Elwood’s original research on this was called the Caerphilly Prospective Study. Between 1979 and 1983, 2500 men completed a food frequency questionnaire. During the following 21 years, the relative risk in men who drank more than a pint of milk per day, compared with the risk in men who drank no milk was 0.66 for ischemic heart disease and 0.84 for ischaemic stroke. In other words, high milk drinkers were 34% less likely to develop coronary heart disease, the major cause heart attacks.
All the studies reviewed were set up at times when reduced-fat milk was unavailable or scarce therefore the conclusion from the best available evidence in 2004 should have been that full fat dairy lowers your risk of heart attack and stroke.
For both the general public and for my cardiac patients I, therefore, differ strongly in my advice regarding dairy consumption from most published dietary guidelines. Keeping in mind that “all things in moderation” applies just as much in this area as any other, I advise full fat dairy consumption. This means that they can consume butter, milk, full-fat cheese and yogurt. I strongly advise utilizing dairy that comes from grass-fed , pasture-raised cows for reasons I will examine in subsequent posts. Each of these dairy products has a different fatty acid profile and therefore, likely a different effect on cholesterol profiles. Butter, in particular, may warrant separating out from the other dairy products because it is a very highly concentrated fat. However, since reviewing the published data on butter consumption and cardiovascular disease, I have personally gone back to fairly liberally applying butter (again, hopefully from grass-fed, pasture-raised cows) to a lot of my foods because there are few data suggesting that butter raises my risk of cardiovascular disease and the stuff tastes awesome.
Dietary guidelines recommend the consumption of milk and dairy products as an important part of a healthy, well-balanced diet The 2010 USDA Guidelines state:
“Milk and milk products contribute many nutrients, such as calcium, vitamin D (for products fortified with vita- min D), and potassium, to the diet. Moderate evidence shows that intake of milk and milk products is linked to improved bone health, especially in children and adolescents. Moderate evidence also indicates that intake of milk and milk products is associated with a reduced risk of cardiovascular disease and type 2 diabetes and with lower blood pressure in adults.”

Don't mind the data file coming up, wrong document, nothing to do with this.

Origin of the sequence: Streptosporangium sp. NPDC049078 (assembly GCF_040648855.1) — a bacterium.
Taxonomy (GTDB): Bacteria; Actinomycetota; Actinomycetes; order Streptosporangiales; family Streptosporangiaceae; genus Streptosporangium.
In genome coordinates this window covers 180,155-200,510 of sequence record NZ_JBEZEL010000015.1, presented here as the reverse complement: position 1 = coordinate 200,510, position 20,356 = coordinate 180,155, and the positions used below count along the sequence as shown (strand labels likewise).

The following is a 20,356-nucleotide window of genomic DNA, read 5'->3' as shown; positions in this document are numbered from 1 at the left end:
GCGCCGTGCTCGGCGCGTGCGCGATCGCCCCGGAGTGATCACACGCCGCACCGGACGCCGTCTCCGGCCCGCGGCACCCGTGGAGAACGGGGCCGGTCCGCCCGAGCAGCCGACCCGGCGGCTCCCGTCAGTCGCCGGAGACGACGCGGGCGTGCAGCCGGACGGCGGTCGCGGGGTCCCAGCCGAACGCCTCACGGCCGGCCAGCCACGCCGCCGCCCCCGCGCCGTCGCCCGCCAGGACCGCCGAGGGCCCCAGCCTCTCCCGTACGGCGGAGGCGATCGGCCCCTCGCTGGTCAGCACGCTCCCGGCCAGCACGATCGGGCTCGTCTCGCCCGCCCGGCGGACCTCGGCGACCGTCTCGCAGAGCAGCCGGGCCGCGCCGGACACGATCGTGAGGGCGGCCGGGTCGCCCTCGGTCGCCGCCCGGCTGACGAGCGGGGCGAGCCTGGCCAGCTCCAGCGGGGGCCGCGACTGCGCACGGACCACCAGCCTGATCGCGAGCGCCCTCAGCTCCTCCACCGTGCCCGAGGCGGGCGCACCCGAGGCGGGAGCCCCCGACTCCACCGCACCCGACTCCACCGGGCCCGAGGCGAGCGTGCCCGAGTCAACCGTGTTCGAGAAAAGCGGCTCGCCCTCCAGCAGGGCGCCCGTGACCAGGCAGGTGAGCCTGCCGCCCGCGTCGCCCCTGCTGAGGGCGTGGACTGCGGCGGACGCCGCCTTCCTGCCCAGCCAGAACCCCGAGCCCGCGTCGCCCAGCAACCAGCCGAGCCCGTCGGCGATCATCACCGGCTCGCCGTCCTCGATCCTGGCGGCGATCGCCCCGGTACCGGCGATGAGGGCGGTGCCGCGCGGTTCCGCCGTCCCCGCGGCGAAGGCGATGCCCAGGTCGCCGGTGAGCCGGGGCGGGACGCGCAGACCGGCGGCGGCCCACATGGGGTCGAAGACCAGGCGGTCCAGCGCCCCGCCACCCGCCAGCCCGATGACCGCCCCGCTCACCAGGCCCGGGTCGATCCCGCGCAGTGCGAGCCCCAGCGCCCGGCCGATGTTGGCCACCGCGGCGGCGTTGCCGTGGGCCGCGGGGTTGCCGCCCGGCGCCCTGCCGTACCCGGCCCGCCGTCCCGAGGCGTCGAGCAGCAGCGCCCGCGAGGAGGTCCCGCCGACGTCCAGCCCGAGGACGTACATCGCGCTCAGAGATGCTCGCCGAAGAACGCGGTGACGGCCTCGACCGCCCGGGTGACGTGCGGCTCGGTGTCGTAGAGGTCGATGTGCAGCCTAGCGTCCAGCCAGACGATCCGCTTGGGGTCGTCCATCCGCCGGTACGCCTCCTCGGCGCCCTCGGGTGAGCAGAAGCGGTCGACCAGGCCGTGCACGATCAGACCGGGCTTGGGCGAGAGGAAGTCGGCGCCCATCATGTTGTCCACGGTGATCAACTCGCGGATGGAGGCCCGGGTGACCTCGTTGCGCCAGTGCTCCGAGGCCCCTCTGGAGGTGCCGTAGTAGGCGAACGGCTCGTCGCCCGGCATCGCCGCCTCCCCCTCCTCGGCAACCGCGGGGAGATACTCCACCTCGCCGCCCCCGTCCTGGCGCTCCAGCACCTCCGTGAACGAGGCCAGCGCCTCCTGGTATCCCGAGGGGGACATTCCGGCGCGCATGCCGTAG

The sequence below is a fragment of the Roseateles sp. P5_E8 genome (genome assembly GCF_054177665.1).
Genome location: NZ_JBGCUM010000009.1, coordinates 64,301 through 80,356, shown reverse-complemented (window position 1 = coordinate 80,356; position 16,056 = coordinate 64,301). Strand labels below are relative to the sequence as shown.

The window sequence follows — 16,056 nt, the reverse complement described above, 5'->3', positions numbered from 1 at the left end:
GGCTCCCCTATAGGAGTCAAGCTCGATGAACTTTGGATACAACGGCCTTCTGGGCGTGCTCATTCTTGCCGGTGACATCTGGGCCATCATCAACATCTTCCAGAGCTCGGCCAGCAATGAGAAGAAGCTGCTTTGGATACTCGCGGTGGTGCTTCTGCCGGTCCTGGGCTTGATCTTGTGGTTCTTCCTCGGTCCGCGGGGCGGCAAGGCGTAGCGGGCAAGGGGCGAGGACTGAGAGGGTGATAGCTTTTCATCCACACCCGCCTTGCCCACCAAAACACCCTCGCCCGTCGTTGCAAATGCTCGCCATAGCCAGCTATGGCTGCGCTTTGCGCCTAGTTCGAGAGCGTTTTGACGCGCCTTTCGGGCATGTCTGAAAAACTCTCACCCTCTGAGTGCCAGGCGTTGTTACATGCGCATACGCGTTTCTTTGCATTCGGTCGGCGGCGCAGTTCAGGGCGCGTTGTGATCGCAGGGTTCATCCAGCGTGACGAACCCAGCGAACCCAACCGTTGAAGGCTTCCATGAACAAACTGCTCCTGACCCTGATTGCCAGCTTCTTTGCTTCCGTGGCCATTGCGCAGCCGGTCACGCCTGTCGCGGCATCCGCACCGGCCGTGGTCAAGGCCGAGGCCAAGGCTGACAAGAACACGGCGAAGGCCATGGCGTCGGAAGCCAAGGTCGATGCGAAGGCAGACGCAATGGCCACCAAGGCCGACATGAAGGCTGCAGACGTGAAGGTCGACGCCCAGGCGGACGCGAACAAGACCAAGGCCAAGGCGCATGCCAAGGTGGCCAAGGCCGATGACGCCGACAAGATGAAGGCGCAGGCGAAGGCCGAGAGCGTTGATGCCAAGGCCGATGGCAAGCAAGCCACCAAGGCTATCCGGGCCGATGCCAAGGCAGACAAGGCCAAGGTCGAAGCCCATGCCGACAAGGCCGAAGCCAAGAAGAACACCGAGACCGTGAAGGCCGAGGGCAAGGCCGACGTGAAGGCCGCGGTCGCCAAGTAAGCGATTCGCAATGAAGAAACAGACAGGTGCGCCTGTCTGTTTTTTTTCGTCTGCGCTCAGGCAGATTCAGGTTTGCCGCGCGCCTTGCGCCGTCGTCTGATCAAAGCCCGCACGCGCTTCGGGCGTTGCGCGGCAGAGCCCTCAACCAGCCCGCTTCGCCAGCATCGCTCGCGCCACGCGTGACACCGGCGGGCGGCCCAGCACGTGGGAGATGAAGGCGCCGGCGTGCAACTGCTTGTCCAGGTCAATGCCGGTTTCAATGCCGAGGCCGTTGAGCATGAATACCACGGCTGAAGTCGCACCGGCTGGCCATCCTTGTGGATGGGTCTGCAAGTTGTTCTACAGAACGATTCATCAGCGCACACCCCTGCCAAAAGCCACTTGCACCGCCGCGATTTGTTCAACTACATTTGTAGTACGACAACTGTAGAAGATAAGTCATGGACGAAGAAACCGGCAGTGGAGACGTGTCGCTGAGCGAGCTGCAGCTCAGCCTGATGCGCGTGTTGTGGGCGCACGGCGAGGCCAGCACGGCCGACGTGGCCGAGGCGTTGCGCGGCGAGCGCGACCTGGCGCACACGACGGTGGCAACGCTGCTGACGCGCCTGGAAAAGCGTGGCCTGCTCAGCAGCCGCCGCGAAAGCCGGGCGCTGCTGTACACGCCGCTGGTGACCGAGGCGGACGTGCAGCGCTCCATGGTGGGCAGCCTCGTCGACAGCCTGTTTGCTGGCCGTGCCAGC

However, dairy fat has been portrayed as the unhealthy component of milk and dairy products, largely because it is energy dense and a rich source of saturated fatty acids . Therefore, typical dietary advice recommends fat-reduced milk and dairy products.
Shockingly, and despite expert and government-backed recommendations, the advice to change to fat-reduced or skim milk and dairy products is not supported by any prospective scientific studies.
The main reason cited for the recommendations is that the consumption of saturated fatty acids is related to an increase in total cholesterol which in turn has been related to increased coronary heart disease-the major cause of heart attacks. As we discuss this topic more, we will discover that this logic is flawed because 1) saturated fats are a diverse family of compounds with varying effects on the cholesterol profile and 2) the cholesterol profile itself is incredibly complex and simple measurements of “bad” (HDL) and “good” (LDL) cholesterol alone probably don’t tell us enough about the risk of heart disease .
Partially as a result of these guidelines, the pattern of dairy fat intake has changed considerably in the last 40 years, a time frame during which the modern obesity epidemic has developed in the United States Butter consumption has dropped considerably and low fat milk has supplanted full fat milk as the preferred product. In parallel, dairy fat consumption from other, possibly less healthy sources such as prepared foods, pizza, industrially produced margarine.
When epidemiologists have scientifically reviewed the relationship between high fat dairy consumption and heart disease or obesity, almost invariably they have found an inverse relationship. That is, the more dairy consumed, the lower the risk of heart disease and the less obesity.
In subsequent posts we’ll look in more detail at the evidence supporting dairy consumption in reducing heart disease and obesity.